FORT WORTH, Texas – Despite ongoing concerns related to sequestration and defense budget cuts, America’s career military is growing more confident in their overall family finances.
The First Command Financial Behaviors Index® reveals that several key measures of confidence have improved over the past six months. Third-quarter results show that more than half of middle-class military families (senior NCOs and commissioned officers in pay grades E-6 and above with household incomes of at least $50,000) believe that their financial situation will improve in the next year (up 6 points to 54 percent). Career military families are also growing more confident in their ability to retire comfortably (up 11 points to 50 percent) and less likely to feel financially stretched month to month (down 17 points to 39 percent).
These upticks in confidence helped propel the Index’s attitudes sub-index ahead 8 points to 136 and push the overall Index score to a record-high of 132 for the third quarter. The Index is set to a benchmark of 100, which was assigned when the Index was launched in 2008.
While overall financial confidence is growing, military families continue to worry about sequestration. September survey results reveal that 76 percent of military respondents feel anxious about cuts to defense spending. That’s up 14 points from the end of the first quarter. In contrast, concern remains muted in the general population with about two out of five civilian respondents expressing anxiety.
Roughly four out of five military families expect to be financially impacted by sequestration, and they are continuing to take action through a variety of positive behaviors. Half of September survey respondents say they are increasing the amount they are saving.
Monthly savings rates are being positively impacted by the support of a financial advisor. During the third quarter, military families working with a financial advisor were considerably more likely to save – and put away more dollars – than their do-it-yourself counterparts. Their monthly savings rates are:
- 91 percent for short-term savings. This compares to 68 percent for those without an advisor. Monthly median contributions for savers in the two groups are $500 and $490, respectively.
- 84 percent for retirement savings. This compares to 66 percent for those without an advisor. Monthly median contributions for savers in the two groups are $458 and $350, respectively.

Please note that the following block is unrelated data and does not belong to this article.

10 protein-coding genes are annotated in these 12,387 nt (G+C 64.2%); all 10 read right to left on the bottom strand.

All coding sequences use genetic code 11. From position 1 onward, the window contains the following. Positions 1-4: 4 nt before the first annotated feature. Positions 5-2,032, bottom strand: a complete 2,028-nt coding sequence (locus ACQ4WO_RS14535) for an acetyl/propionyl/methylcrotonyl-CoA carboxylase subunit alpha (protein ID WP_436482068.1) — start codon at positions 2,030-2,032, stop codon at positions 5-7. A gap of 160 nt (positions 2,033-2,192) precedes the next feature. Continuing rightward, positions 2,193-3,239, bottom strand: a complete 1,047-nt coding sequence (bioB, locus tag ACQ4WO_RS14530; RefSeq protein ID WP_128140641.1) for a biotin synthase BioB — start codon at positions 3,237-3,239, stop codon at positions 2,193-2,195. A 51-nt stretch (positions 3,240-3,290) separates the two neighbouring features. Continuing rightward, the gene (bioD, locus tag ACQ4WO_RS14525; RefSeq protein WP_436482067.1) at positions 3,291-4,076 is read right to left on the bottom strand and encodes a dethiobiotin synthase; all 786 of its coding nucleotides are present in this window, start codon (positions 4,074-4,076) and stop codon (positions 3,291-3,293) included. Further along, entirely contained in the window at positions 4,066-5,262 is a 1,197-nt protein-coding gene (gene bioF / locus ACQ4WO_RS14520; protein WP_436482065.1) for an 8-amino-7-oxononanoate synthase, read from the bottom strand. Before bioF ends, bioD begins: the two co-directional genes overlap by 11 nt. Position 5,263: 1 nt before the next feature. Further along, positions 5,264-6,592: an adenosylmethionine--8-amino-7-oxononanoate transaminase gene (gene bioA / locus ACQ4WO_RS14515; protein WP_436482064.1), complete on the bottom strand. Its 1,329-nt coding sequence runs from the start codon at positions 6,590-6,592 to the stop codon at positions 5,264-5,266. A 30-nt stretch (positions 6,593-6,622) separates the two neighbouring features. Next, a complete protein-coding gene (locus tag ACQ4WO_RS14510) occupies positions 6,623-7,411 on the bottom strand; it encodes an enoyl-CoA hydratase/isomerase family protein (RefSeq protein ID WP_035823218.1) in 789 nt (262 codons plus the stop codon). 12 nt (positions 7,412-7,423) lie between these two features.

- 79 percent for long-term savings. This compares to 34 percent for those without an advisor. Monthly median contributions for savers in the two groups are$499 and $250, respectively.
Looking ahead, most military members expect to continue their savings behaviors in the coming months. However, servicemembers with a financial advisor are more likely than those without to anticipate increasing their monthly savings amounts (39 percent versus 28 percent).
“As military families navigate the uncertainties of sequestration and defense downsizing, they are taking actions that help them feel more optimistic about their financial security,” said Scott Spiker, CEO of First Command Financial Services, Inc. “Saving money gives families a greater sense of control over their finances, which we see reflected in growing feelings of confidence. Those who work with a financial advisor are saving more and that is helping them gain a particularly positive outlook in this period of financial and career uncertainty. Notably, servicemembers are seeking out professional help in greater numbers. The Index reveals that 15 percent of military families say they are starting to work with a financial advisor as a result of sequestration. That’s up from just 4 percent at the end of the first quarter. We are optimistic this trend will continue so even more military families start addressing their long-term financial security.”
About the First Command Financial Behaviors Index®
Compiled by Sentient Decision Science, Inc., the First Command Financial Behaviors Index® assesses trends among the American public’s financial behaviors, attitudes and intentions through a monthly survey of approximately 530 U.S. consumers aged 25 to 70 with annual household incomes of at least $50,000. Results are reported quarterly. The margin of error is +/- 4.3 percent with a 95 percent level of confidence. www.firstcommand.com/research